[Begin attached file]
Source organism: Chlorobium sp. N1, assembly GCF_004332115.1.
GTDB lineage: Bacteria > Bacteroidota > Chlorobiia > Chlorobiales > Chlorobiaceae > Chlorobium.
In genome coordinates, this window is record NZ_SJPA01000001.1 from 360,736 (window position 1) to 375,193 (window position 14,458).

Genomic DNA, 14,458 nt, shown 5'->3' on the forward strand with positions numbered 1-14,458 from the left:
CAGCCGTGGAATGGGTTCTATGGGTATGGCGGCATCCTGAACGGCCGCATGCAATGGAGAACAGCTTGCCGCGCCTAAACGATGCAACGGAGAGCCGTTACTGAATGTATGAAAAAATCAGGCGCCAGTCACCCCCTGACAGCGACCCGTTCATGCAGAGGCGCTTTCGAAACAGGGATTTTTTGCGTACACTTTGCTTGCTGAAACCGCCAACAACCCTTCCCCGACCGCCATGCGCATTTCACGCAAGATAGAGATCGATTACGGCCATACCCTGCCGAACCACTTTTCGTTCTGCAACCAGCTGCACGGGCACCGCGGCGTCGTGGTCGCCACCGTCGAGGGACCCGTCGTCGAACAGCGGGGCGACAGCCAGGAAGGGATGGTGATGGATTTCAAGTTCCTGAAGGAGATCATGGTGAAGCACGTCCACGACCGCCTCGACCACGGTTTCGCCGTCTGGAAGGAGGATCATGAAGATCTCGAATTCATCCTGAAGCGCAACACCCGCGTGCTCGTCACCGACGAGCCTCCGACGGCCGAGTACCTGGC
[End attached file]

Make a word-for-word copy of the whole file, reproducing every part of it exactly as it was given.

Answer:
Source organism: Chlorobium sp. N1, assembly GCF_004332115.1.
GTDB lineage: Bacteria > Bacteroidota > Chlorobiia > Chlorobiales > Chlorobiaceae > Chlorobium.
In genome coordinates, this window is record NZ_SJPA01000001.1 from 360,736 (window position 1) to 375,193 (window position 14,458).

Genomic DNA, 14,458 nt, shown 5'->3' on the forward strand with positions numbered 1-14,458 from the left:
CAGCCGTGGAATGGGTTCTATGGGTATGGCGGCATCCTGAACGGCCGCATGCAATGGAGAACAGCTTGCCGCGCCTAAACGATGCAACGGAGAGCCGTTACTGAATGTATGAAAAAATCAGGCGCCAGTCACCCCCTGACAGCGACCCGTTCATGCAGAGGCGCTTTCGAAACAGGGATTTTTTGCGTACACTTTGCTTGCTGAAACCGCCAACAACCCTTCCCCGACCGCCATGCGCATTTCACGCAAGATAGAGATCGATTACGGCCATACCCTGCCGAACCACTTTTCGTTCTGCAACCAGCTGCACGGGCACCGCGGCGTCGTGGTCGCCACCGTCGAGGGACCCGTCGTCGAACAGCGGGGCGACAGCCAGGAAGGGATGGTGATGGATTTCAAGTTCCTGAAGGAGATCATGGTGAAGCACGTCCACGACCGCCTCGACCACGGTTTCGCCGTCTGGAAGGAGGATCATGAAGATCTCGAATTCATCCTGAAGCGCAACACCCGCGTGCTCGTCACCGACGAGCCTCCGACGGCCGAGTACCTGGC